Michael Moore in TrumpLand

MICHAEL MOORE IN TRUMPLAND, doc­u­men­tary, not rated, Jean Cocteau Cin­ema, 3 chiles

Pasatiempo - - PASATIEMPO -

Michael Moore’s lat­est, which amounts to an im­pas­sioned pitch for Hil­lary Clin­ton’s pres­i­den­tial bid, was put to­gether in a cou­ple of weeks and rushed to mar­ket with just a few days re­main­ing un­til Amer­ica goes to the polls to de­cide the most con­tentious and sig­nif­i­cant pres­i­den­tial race in mem­ory. It will have a short shelf life.

Moore vis­its a the­ater in Clin­ton County, Ohio, in the belly of the Trumpian beast, to per­form a stage show lay­ered with gags and show­man­ship, but at its heart it’s a sincere and elo­quent ar­gu­ment for Hil­lary. The the­ater mar­quee de­clares “Trump Vot­ers Wel­come,” and the live au­di­ence that plays a large part in this doc­u­men­tary seems fairly evenly split be­tween Trump loy­al­ists and a Moore crowd. In the bal­cony, there’s a sec­tion for Mex­i­cans (or “peo­ple who look Mex­i­can”) that Moore sur­rounds with a wall, and he tells them they’ll have to pay to get out; there’s an­other sec­tion for Mus­lims, whom he mon­i­tors with a drone cir­cling over­head.

Moore ad­dresses dis­grun­tled white male vot­ers with em­pa­thy and com­pas­sion for their griev­ances against the es­tab­lish­ment and for their de­cline as the ma­jor force in the Amer­i­can so­cial fab­ric. He ac­knowl­edges that Trump is “the hu­man Molo­tov cock­tail” they’ve been wait­ing for and that a Trump vic­tory would be “the big­gest ‘[ex­ple­tive] you!’ in hu­man his­tory.” But he points out that a lot of Brits used the Brexit vote as an anger man­age­ment tool and woke up to pro­found buyer’s re­morse when it un­ex­pect­edly passed.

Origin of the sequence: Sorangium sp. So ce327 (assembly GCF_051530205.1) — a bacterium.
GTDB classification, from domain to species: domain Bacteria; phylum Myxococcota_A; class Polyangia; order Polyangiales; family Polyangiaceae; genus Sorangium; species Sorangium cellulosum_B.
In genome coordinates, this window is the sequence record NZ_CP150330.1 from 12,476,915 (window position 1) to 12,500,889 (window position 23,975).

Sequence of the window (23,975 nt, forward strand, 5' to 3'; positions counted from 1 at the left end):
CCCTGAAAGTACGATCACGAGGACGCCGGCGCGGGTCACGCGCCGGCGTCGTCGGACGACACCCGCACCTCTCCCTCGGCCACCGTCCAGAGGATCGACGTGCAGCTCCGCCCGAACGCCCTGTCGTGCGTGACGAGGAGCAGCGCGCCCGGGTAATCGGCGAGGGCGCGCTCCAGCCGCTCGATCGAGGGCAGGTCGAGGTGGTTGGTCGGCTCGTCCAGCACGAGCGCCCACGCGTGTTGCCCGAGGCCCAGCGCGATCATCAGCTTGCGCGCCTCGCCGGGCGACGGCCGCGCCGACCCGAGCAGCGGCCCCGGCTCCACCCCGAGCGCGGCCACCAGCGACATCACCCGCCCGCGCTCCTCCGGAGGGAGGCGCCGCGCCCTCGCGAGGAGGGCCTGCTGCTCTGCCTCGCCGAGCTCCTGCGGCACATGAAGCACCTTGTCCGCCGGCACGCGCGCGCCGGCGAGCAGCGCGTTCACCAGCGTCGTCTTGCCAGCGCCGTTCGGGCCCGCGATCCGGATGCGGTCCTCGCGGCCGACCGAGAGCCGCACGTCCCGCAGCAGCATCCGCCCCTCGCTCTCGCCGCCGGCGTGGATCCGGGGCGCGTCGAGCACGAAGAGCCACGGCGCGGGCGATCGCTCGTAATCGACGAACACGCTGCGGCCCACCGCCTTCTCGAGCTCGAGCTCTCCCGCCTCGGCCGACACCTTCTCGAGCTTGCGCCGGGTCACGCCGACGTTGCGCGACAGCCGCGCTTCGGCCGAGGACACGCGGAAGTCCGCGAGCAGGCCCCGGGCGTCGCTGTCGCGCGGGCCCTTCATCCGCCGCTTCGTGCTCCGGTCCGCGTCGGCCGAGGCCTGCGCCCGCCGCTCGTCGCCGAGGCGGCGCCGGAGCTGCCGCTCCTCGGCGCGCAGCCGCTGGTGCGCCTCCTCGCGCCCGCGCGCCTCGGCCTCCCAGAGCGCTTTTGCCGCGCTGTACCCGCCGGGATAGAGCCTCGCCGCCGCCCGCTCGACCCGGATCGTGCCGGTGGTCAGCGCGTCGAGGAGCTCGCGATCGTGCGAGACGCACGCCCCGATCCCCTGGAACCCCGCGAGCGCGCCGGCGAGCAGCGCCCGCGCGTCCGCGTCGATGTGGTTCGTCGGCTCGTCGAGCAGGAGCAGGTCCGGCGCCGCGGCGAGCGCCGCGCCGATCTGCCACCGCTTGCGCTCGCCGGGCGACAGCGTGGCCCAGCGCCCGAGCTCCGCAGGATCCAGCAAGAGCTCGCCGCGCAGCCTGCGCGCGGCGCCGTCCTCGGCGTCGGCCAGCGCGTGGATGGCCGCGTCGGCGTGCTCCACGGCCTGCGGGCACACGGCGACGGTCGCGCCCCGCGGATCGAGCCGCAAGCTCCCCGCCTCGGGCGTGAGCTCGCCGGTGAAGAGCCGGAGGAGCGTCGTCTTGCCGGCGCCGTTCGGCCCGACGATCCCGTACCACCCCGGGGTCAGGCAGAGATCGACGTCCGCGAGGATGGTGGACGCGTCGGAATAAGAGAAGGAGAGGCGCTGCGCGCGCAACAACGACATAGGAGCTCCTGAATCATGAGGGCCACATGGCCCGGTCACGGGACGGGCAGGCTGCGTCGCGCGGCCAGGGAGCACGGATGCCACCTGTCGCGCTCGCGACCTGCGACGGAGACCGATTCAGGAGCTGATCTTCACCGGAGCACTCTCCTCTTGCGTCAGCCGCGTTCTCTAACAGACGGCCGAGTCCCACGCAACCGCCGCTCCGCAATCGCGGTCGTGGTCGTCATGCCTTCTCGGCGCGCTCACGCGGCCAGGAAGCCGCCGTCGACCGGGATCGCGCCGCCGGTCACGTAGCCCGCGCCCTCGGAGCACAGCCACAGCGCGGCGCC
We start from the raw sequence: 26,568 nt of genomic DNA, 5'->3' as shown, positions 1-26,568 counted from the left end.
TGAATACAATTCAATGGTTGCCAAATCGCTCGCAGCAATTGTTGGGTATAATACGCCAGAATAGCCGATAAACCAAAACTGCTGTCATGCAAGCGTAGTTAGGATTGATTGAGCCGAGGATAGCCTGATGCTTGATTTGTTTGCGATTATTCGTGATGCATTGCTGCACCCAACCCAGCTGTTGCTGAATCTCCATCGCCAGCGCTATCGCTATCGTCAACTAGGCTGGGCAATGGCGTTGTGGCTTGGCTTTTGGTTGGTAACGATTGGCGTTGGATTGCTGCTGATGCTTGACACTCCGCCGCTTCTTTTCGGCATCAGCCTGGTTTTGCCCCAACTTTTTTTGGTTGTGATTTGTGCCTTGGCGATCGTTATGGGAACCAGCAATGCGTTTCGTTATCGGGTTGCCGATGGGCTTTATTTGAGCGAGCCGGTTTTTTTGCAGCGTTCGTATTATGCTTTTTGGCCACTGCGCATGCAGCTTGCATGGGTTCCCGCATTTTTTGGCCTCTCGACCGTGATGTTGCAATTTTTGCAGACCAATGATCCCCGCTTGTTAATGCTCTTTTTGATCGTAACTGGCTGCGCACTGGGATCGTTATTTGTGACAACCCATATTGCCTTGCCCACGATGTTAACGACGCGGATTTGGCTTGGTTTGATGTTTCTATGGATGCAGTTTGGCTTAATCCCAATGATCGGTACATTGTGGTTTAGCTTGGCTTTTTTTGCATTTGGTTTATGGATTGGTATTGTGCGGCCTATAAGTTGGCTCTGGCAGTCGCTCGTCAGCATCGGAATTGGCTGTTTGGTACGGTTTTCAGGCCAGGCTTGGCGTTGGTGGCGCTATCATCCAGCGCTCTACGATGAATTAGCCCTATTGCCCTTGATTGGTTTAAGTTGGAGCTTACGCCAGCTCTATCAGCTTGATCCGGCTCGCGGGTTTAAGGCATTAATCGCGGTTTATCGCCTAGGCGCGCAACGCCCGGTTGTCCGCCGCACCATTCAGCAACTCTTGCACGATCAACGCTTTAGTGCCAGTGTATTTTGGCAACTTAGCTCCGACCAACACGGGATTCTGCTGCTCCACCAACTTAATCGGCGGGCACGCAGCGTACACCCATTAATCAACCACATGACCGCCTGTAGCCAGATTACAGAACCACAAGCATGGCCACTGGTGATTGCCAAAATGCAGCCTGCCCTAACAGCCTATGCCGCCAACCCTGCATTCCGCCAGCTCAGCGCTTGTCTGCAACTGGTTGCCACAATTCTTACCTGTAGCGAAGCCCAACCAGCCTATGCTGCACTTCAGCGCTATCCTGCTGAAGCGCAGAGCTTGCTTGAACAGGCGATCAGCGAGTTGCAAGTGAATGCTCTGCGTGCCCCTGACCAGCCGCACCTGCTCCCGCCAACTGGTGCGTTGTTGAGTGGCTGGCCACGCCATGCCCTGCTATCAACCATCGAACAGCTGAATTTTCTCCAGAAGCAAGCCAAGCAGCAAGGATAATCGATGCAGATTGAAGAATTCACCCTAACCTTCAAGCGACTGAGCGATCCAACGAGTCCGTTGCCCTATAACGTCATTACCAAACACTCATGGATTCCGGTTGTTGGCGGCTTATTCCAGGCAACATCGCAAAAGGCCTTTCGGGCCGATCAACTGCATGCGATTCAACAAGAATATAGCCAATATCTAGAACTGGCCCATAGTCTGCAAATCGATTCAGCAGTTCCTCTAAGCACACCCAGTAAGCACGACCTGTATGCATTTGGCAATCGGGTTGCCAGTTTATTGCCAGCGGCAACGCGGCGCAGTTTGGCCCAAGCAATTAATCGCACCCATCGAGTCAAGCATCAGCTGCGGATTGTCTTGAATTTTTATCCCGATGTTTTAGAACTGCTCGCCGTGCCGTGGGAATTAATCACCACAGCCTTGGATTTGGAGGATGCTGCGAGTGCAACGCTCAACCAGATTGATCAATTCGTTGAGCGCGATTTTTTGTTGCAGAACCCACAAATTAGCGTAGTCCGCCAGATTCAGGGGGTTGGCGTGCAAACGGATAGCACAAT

Moore goes on to build a case for Hil­lary, for whom he ad­mits he’s never voted. He cites her youth­ful ide­al­ism and life­time of pub­lic ser­vice, her ex­tra­or­di­nary ca­pa­bil­ity and in­tel­li­gence, her tough­ness, and the steep slope of sex­ism that she and women of her gen­er­a­tion have had to climb and are still bat­tling. He’s en­ter­tain­ing, and mostly very funny, but what he has to say is deadly se­ri­ous. And, by the time he’s done, even some of the clenched-jawed con­ser­va­tive white males in the au­di­ence are nod­ding in agree­ment — and there are more than a few eyes glis­ten­ing with mois­ture.

His pre­sen­ta­tion is not with­out flaws and clumsy mo­ments, but it’s an ex­tra­or­di­nary per­for­mance, if one that will ap­peal mostly to the peo­ple al­ready in the choir. The tar­get is largely the Bernie-or-bust crowd that can’t get over its me­dia-fu­eled dis­trust of Hil­lary. It could prob­a­bly sway some of them, if they’re will­ing to part with the high cost of a movie ticket in this cam­paign’s bru­tal fi­nal days. It should have been re­leased on TV or the in­ter­net for widest pos­si­ble ac­cess.

On Wed­nes­day, no­body will care. — Jonathan Richards

The Don­ald and me: Michael Moore

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